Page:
• Eileen Sauer
    2018-12-10 23:27

    Full disclosure, I am the author's daughter. Our piano teacher Mlle. Yvonne Combe was a child prodigy who studied at the Paris Conservatory when Debussy, Fauré, Saint-Saëns and Ravel were alive and Fauré was Director of the Conservatory. I'm now 52 and she was in her 80s when I was a child. I played in Carnegie Recital Hall nine times as a child, sis played there ten times, countless other classmates played there and we have 15 years of Carnegie programs to prove it. I am one of at least 8 alumni from my time who attended Juilliard, and I'm in the Evening Division for music composition and orchestration.Mlle. Combe's teaching methodology clearly worked, but all of us alumni were steeped in that methodology and unaware of how bad music lessons can be outside of the French School of Music (Plainfield, NJ) methodology. My dad, on the other hand, had a mediocre piano teacher as a child and struggled to get to intermediate level. So when he saw what Mlle. Combe was doing he understood immediately how valuable her techniques were. This book basically comprises decades of family conversations at the dinner table, where dad would innocuously ask questions like: so what is it like having perfect pitch?1/17/2018 update: there is now an early access edition of a Solfege Teaching Guide at http://www.eileensauer.com/solfege-gu..., because solfege was the other vital component to this comprehensive French School methodology and that's why we were wickedly efficient when it came to learning new music. When we lost Mlle. Combe in 1990, her student Stephen Waters took over the school. When we lost him in 2014, I was eventually drafted (somewhat unwillingly) into resuming solfege lessons at The French School. Two of my students now have perfect pitch, and if you saw one student's music dictation book you would croak.If you've been discouraged because you think you aren't a "gifted" or "talented" musician, complete poppycock. You weren't exposed to the right teaching methodology.For better or worse, this is our family's best attempt to make available to future generations of music students what was once available to us.

  • Anushka Aritri
    2018-11-21 02:21

    There are, at most, 50 sentences in total that give you the actual tips and rules to follow. It's a book where you are sorely tempted to just read the words in bold. The main problem, I felt, was that they were too focused on just validating WHY this book is something that you need. It builts you up to the tips, like a tease that takes it too far, and you are no longer interested in what said tease has to offer. Far from being attracted, it has the opposite effect: they irritate you and you just want to snap at them to stop or move on already. Something you expect from a bad marketing campaign, or the constantly delayed launch date of a much anticipated product.Another book that taught me something about writing by setting a bad example:If a reader is reading your book, they're already interested, and you should aspire to view them as enthusiasts, not skeptics. Give your reader what they are looking for: stop beating about the bush. Or we'll want to beat you about. Especially if it's a non-fiction book, and people are looking for facts, and not a constant drivel of reassurance that your content isn't just a pile of bollocks. It actually makes your book look like a brick of shit. For the love of all things wonderfully written, don't worry about backlash from readers so much, that you pad yourself up enough to be a sumo wrestler ready for battle. Make that two sumo wrestlers.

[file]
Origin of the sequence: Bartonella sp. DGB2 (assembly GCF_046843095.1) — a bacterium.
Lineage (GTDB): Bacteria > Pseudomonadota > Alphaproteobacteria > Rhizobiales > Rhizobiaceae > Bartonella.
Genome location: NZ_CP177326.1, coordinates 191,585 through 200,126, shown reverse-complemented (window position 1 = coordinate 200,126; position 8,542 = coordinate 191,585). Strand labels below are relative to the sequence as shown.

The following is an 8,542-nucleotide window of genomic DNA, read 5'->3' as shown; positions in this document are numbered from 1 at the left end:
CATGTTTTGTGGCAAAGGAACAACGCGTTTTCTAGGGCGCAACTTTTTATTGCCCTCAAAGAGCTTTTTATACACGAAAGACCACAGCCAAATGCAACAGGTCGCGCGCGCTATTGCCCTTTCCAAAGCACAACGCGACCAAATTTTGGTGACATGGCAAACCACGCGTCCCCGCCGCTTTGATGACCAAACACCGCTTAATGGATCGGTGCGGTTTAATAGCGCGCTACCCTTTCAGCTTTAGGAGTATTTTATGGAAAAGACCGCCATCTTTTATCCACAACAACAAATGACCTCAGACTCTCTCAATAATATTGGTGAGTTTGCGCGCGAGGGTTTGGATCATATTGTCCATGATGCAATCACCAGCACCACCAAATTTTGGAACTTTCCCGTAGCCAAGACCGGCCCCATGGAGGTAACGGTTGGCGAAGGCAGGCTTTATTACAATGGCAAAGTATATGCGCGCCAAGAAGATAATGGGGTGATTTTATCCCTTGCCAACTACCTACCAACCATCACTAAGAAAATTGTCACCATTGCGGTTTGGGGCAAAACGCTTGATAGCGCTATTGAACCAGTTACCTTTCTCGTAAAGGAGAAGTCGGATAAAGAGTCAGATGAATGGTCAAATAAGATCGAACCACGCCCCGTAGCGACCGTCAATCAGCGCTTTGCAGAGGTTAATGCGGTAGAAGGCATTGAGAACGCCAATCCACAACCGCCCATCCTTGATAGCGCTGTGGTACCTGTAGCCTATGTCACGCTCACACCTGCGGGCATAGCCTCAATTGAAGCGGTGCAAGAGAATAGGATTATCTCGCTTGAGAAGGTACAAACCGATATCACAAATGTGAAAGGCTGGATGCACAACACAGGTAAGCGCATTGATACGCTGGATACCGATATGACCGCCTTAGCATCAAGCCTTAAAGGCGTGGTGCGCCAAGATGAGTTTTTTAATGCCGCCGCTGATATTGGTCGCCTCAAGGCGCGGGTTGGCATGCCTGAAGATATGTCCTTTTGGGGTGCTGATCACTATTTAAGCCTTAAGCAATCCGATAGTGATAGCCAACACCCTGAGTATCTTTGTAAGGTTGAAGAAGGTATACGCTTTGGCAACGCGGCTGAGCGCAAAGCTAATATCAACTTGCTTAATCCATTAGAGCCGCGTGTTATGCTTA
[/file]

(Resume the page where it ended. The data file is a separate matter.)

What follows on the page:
• Gianluca Micchi
    2018-12-18 22:24

    Il libro è interessante ma è molto pericoloso.Contiene infatti alcune idee completamente sbagliate, come il ciclare, l'idea che sia necessario ripetere per miliardi di volte un passaggio che non riesce subito, l'enfasi sulla velocità da portare a livelli altissimi. Sono ampiamente scettico anche riguardo al pollice sopra: è una tecnica che non ho mai visto utilizzare, né di cui ho mai sentito parlare, e ad una prima impressione mi pare che porti risultati negativi, quindi ho deciso di non usarla.Sono però presenti molti concetti fondamentali ben noti a tutti i musicisti: l'importanza dello studio a mani separate, dello studio segmentato, del rilassamento, dello sviluppo della musicalità in ogni momento e anche alcuni trucchi per approcciarsi alle esecuzioni.La cosa più interessante però sono alcuni concetti decisamente meno conosciuti, sia tra quelli completamente nuovi che tra quelli raramente teorizzati in modo sistematico: il suonare mentalmente, l'utilizzo di una mano per insegnare all'altra, la memorizzazione a mani separate (di cui non ho ancora testato l'efficacia), ed il delineare.In definitiva un testo che può essere paradossalmente più utile per un pubblico di pianisti già formati, e che trovare alcune idee che non hanno ancora incontrato nella loro vita musicale, piuttosto che a persone che vogliono cominciare a studiare pianoforte.Purtroppo ha il difetto di essere scritto veramente da cani, con uno stile orrendo. La prefazione è il culmine del trash, per cui vi consiglio di evitarla: se siete curiosi di sapere quanto in basso si possa andare, leggetevi semplicemente il post scriptum alla fine di essa. In tutto il resto del libro, Chang si presenta come il classico tuttologo onnisciente ed onnipotente che viene a rivelare a noi comuni ignoranti il suo sapere, ed è decisamente fastidioso. Ah, lasciate perdere il capitolo sul rapporto tra matematica e musica: sono anche io un fisico come Chang, e vi assicuro che è pieno di baggianate e paroloni che servono solo a tirare fumo negli occhi...

  • Jonathan
    2018-12-09 01:15